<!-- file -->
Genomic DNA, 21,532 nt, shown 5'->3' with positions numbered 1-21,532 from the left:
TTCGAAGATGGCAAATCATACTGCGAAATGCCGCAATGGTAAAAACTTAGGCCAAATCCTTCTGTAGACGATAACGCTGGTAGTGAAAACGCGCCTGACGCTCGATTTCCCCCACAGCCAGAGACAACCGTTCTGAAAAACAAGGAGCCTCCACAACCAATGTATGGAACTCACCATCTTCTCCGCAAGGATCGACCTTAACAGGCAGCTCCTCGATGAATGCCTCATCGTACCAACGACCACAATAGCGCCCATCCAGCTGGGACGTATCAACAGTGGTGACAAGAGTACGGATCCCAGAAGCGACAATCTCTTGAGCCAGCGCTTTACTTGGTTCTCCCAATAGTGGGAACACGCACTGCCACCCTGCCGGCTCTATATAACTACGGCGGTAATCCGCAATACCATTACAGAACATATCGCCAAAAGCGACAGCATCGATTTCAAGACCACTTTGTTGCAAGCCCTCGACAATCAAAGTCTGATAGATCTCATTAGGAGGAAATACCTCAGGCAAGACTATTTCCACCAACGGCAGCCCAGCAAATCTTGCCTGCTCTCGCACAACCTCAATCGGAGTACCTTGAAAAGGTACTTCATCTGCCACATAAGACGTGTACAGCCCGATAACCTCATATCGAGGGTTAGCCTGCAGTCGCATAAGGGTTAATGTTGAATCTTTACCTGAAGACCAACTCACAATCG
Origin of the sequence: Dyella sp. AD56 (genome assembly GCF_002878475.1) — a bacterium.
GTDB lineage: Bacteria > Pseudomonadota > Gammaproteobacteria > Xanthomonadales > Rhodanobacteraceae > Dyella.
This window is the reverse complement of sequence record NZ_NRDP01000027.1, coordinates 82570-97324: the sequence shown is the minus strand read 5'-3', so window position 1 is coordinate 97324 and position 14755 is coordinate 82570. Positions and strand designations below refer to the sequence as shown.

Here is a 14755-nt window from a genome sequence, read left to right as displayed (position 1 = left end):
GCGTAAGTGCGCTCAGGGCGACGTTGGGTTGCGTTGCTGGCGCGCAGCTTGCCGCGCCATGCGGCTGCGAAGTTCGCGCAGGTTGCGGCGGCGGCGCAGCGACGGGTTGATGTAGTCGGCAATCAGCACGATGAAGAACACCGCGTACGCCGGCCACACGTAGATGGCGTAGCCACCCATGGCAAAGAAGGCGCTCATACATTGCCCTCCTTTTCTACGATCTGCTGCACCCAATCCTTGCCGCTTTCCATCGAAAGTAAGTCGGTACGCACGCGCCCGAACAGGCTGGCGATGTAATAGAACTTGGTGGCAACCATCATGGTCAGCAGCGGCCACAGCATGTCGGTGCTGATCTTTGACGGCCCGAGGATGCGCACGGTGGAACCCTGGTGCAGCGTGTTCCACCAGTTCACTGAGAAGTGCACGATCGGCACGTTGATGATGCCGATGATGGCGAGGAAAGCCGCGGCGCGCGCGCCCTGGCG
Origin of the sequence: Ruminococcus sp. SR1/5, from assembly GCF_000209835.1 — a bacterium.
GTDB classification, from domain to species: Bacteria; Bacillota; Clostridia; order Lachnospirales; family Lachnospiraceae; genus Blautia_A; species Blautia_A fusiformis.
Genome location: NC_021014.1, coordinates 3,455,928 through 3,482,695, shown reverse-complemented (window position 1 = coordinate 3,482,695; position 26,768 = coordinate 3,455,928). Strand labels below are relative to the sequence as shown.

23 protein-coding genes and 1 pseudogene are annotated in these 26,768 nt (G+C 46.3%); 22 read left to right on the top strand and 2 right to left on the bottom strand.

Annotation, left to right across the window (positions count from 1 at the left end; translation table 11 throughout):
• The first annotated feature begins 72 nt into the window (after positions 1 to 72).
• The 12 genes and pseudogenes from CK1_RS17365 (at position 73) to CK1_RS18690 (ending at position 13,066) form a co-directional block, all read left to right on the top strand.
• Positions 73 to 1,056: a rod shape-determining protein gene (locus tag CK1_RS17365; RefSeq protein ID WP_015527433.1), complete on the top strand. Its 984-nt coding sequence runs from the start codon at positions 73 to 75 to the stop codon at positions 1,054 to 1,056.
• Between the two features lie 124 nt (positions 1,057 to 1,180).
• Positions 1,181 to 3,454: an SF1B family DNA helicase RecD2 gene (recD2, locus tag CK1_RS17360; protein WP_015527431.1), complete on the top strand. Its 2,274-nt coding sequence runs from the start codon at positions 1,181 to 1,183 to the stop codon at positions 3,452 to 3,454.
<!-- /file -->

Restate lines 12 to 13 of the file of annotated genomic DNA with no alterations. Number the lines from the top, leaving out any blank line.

Annotation, left to right across the window (positions count from 1 at the left end; translation table 11 throughout):
• The first annotated feature begins 72 nt into the window (after positions 1 to 72).